You can watch the full interview on the Democracy Now! website.

Mark Stephens was separately interviewed by The Voice of Russia. He mentioned that the next court hearing will be on December 14, but he was not permitted a legal visit until December 13. He explained that the December 14 hearing is not the extradition hearing, but "it’ll be the hearing when the issues are identified and then once they are identified we’ll have an idea of how long the hearing will take place and the date will be scheduled, probably the end of January or the beginning of February."

He also referred to the fact that no evidence has been presented by the prosecutor ("perhaps one would even say ‘persecutor’"), who has been "playing hide-and-seek" since August. He explained that the case had been dropped by the Chief Prosecutor, only to be reinstated after "a politician got involved and he took these women out of Stockholm to Gothenburg and on the same facts started another prosecution with another prosecutor. I know that in most countries that would be an abuse of process. It appears though that in Sweden this is what the Prosecutor is doing."

Stephens also expounded on the various attacks on Julian Assange and WikiLeaks, such as "organizations like MasterCard and Visa have shut down their access although it is worth pointing out that these organizations are quite happy to take money from pornographers and racist organizations like the Ku-Klux-Klan and a legal organization like Wikileaks doesn’t seem to be able to garner their attention." He mentioned that it was "really quite unusual" for PostFinance to close Julian Assange's account, and that despite the vaunted Swiss bank secrecy, "for some reason on this occasion they not only froze his account but they also made it public."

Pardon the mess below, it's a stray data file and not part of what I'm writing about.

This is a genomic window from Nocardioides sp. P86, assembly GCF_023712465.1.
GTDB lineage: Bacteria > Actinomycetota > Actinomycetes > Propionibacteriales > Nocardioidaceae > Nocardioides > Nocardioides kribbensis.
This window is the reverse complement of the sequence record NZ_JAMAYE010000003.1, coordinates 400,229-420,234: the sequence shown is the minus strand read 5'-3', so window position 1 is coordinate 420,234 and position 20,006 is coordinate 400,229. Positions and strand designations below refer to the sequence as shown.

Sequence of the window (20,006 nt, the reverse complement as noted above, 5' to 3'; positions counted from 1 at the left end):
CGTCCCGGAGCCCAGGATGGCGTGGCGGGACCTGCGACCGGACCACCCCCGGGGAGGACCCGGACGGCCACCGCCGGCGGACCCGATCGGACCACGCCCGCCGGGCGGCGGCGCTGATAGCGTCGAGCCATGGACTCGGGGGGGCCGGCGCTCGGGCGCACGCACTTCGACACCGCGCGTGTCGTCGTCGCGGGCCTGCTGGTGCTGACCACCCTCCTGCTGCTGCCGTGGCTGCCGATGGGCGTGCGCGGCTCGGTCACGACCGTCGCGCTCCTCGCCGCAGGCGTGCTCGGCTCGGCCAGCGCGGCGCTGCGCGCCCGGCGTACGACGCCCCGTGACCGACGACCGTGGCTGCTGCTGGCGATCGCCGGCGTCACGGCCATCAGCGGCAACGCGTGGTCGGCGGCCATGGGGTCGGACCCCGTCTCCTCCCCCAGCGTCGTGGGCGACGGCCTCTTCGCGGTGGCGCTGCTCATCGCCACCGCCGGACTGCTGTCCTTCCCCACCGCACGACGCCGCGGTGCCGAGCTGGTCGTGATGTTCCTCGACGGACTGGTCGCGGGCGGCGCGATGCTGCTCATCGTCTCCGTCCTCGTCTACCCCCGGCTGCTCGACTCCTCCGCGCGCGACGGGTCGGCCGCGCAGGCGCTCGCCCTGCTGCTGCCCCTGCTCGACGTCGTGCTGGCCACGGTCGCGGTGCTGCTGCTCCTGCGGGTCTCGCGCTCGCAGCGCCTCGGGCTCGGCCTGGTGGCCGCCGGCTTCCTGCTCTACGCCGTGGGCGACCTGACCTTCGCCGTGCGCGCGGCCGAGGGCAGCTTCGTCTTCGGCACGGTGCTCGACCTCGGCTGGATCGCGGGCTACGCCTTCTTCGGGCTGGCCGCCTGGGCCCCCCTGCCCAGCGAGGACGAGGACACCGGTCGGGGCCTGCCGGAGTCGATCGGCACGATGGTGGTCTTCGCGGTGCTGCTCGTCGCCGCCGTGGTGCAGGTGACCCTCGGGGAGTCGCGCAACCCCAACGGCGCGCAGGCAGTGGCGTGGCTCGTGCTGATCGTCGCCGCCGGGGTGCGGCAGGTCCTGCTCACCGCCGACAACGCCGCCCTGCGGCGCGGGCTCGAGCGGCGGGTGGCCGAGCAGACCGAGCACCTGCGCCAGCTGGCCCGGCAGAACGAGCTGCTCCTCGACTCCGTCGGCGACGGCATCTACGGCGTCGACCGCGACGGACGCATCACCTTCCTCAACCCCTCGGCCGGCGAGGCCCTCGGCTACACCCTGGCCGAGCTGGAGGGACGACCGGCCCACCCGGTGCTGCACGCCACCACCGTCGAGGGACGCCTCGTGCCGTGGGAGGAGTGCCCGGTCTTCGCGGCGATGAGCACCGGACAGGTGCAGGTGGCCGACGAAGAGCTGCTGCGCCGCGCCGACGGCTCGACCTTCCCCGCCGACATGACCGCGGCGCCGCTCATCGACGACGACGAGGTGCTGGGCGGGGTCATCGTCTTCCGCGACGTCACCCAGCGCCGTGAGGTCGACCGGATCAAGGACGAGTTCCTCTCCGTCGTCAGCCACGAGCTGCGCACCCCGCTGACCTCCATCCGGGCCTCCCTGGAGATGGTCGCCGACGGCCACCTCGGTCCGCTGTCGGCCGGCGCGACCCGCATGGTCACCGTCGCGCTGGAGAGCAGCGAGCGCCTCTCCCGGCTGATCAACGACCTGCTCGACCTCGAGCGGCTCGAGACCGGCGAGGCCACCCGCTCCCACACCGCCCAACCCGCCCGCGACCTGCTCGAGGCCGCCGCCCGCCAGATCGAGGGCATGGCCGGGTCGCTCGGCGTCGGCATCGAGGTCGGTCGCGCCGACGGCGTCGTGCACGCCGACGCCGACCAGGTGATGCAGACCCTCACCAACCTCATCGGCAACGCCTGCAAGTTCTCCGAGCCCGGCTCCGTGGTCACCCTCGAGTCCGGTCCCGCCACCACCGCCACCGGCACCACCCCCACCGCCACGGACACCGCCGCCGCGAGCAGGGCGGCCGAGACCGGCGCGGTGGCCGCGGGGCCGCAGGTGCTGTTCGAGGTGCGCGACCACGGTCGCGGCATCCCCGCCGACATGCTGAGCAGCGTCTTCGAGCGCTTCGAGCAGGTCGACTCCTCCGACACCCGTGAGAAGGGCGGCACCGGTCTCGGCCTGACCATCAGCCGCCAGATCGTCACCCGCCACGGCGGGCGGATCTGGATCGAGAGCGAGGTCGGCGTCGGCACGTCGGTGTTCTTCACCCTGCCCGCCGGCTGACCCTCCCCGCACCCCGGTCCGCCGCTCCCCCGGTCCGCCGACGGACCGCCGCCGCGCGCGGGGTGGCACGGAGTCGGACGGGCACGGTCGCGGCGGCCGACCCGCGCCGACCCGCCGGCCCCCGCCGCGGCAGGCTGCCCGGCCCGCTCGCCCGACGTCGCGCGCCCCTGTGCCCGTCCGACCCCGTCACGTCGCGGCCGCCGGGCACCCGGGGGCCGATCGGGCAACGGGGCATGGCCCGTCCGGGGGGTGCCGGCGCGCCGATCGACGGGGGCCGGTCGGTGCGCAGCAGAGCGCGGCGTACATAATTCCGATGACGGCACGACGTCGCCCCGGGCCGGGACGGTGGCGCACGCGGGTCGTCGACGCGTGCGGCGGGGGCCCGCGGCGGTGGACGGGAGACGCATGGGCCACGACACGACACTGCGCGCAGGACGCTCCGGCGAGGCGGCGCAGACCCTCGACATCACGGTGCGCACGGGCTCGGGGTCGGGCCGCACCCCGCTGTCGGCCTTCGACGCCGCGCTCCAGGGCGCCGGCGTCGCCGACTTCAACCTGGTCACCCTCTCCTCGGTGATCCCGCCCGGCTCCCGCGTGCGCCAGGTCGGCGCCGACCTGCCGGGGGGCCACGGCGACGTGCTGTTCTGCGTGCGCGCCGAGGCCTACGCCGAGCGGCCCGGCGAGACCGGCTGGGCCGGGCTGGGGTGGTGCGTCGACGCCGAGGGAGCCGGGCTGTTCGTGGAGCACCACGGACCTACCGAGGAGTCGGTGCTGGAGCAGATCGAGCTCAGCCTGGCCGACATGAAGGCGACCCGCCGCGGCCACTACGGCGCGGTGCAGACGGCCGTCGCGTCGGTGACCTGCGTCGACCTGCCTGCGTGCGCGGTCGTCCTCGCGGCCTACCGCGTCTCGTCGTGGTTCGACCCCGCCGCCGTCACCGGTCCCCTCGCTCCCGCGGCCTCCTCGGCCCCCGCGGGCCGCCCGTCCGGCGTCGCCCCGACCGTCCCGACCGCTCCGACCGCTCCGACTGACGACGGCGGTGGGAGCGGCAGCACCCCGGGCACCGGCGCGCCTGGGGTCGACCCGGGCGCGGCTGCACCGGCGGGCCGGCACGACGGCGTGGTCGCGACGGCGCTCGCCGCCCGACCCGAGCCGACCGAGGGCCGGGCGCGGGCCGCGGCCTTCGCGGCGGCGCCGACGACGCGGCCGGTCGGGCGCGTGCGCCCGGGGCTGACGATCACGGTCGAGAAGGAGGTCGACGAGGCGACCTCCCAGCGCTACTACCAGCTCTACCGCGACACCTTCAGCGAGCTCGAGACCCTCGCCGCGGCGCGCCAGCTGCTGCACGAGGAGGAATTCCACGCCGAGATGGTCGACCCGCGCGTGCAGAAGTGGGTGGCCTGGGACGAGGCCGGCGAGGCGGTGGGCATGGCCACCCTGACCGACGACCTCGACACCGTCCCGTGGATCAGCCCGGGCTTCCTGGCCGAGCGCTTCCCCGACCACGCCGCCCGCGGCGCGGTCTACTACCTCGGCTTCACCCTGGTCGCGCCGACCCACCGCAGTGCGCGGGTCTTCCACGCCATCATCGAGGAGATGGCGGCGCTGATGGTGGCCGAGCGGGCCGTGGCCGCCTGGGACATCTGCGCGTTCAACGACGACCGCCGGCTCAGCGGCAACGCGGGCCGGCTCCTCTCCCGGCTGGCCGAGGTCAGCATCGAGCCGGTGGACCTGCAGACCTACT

"And again you to look and ask yourself why is it that all these things are happening in the week that cables are going ahead. One can therefore conclude that the proceedings are politically motivated," he continued.

You can read the full interview here.

Guy Rundle reports in Crikey that Anna Ardin, one of the complainants, has left Sweden and "may have ceased actively co-operating with the Swedish prosecution service and her own lawyer, sources in Sweden told Crikey today."

He also notes that "One source from Ardin’s old university of Uppsala reported rumours that she had stopped co-operating with the prosecution service several weeks ago, and that this was part of the reason for the long delay in proceeding with charges — and what still appears to be an absence of charges."